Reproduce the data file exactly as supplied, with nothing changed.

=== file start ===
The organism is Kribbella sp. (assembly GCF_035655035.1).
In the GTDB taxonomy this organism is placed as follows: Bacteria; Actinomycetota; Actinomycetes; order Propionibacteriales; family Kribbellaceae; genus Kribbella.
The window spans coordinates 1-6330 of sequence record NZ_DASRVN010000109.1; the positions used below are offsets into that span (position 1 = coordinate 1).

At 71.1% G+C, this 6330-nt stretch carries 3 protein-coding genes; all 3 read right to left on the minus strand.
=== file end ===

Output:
The organism is Kribbella sp. (assembly GCF_035655035.1).
In the GTDB taxonomy this organism is placed as follows: Bacteria; Actinomycetota; Actinomycetes; order Propionibacteriales; family Kribbellaceae; genus Kribbella.
The window spans coordinates 1-6330 of sequence record NZ_DASRVN010000109.1; the positions used below are offsets into that span (position 1 = coordinate 1).

At 71.1% G+C, this 6330-nt stretch carries 3 protein-coding genes; all 3 read right to left on the minus strand.